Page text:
Jul 16, 2020 - Science

What art history and genetics tell us about fruit and vegetables

Painting of fruit displayed on a table
Jan Davidsz de Heem, "Still Life with Wine, Fruit and Oysters." Photo: Sepia Times/Universal Images Group via Getty Images

The plants we eat have a long history on Earth, steered in part by human behaviors and preferences for color, taste and size.

How it works: A pair of researchers in Belgium is combining art history and genetics to try to link genetic mutations in fruits, vegetables and other plants to changes in their appearance, or phenotype, over time.

The big picture: The story of plants is intertwined with the history of mankind, says plant biologist Ive De Smet, co-author of an essay detailing the approach this week in Trends in Plant Science.

  • What the researchers call #ArtGenetics, "can demonstrate when and where particular varieties emerged, how common they were, and what correlation existed between food habits, trade routes, and newly conquered lands," De Smet and art historian David Vergauwen write.

The challenge: DNA from ancient specimens and written texts can help to trace the natural history of plants.

  • But there are gaps in knowledge about what plants looked like and the research can be "costly, time consuming, and often involves researchers descending into ancient cesspits and muddy wells," they write.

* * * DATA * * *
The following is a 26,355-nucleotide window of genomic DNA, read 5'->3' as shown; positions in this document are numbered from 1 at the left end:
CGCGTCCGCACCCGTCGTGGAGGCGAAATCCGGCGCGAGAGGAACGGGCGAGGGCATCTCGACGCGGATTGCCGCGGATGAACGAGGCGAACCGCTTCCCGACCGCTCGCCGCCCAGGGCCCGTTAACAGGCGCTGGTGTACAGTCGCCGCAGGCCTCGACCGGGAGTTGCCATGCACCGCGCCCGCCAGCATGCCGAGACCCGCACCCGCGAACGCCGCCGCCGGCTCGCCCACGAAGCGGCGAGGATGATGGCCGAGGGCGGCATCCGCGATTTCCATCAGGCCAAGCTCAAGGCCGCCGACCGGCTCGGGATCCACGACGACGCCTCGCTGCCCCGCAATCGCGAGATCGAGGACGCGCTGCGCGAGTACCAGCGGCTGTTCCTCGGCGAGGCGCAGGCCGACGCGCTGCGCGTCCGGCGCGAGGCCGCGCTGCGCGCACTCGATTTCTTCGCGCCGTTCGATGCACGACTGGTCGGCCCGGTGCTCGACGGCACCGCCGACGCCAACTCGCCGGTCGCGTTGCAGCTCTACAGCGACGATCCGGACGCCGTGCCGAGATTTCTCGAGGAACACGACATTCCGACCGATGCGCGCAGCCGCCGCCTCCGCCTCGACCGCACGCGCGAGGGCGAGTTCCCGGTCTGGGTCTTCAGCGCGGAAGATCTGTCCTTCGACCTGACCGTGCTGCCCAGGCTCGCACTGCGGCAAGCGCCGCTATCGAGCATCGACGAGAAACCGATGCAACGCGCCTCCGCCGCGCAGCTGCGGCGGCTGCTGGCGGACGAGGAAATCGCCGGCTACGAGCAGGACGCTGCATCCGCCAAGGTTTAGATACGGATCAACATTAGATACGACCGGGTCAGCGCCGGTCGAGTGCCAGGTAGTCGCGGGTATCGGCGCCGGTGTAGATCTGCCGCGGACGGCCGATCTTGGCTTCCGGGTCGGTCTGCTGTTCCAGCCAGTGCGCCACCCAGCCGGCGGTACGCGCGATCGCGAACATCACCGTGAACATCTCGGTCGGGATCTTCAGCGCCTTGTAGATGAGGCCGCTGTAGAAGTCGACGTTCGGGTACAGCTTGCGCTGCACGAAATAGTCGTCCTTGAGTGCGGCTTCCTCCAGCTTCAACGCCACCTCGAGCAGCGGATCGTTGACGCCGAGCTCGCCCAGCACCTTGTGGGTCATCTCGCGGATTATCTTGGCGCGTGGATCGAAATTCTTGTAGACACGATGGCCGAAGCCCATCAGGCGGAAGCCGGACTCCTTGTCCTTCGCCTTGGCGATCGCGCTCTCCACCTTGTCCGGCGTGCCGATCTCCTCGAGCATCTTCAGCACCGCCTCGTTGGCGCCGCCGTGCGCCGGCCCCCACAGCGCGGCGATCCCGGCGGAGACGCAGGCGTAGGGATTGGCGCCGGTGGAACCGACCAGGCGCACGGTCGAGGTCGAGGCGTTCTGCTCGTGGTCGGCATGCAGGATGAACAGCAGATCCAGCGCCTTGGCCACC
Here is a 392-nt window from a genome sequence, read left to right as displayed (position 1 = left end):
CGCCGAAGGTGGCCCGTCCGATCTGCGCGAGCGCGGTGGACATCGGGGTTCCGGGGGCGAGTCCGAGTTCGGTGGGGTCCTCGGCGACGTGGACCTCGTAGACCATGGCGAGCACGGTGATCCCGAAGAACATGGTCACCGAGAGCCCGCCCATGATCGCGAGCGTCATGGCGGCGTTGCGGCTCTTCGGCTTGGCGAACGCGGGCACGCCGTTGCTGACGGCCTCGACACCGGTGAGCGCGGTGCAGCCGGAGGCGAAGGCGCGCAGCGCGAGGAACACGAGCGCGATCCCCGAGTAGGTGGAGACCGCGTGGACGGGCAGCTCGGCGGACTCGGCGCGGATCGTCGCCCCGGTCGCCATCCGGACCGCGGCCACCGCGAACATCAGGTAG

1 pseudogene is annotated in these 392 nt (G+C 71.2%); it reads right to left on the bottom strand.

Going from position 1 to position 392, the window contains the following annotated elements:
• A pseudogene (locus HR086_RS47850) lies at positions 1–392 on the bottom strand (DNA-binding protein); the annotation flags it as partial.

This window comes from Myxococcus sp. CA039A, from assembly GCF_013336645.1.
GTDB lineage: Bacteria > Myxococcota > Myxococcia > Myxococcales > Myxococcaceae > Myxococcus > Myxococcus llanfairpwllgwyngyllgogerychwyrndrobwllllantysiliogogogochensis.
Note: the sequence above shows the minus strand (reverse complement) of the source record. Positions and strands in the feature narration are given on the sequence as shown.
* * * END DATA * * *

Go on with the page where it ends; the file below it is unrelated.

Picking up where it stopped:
Instead, they propose using imagery of fruits, vegetables and other plants along with genomic information to pinpoint important changes in plants — and tie them to human forces and natural variation.

Yes, but: An artist's interpretation of food — from Picasso's abstraction of apples (case in point, I think they are apples) to Beuckelaer's season-defying market offerings — could lead to incorrect conclusions.

  • The authors say if an artist paints a building in accurate detail, one may reasonably assume the same of any vegetables. Or if a fruit is similarly represented in various paintings or by different artists from the same region, it may be a realistic depiction.
  • They propose using roses as a "non-food control" because the ways in which they've been domesticated over thousands of years are well-known.
  • The other limitation: Finding art that includes fruits and vegetables, which are often omitted from titles and descriptions, and works may be hidden in private collections.

What's next: The researchers are asking people to provide pictures of paintings to build a public database for their work.

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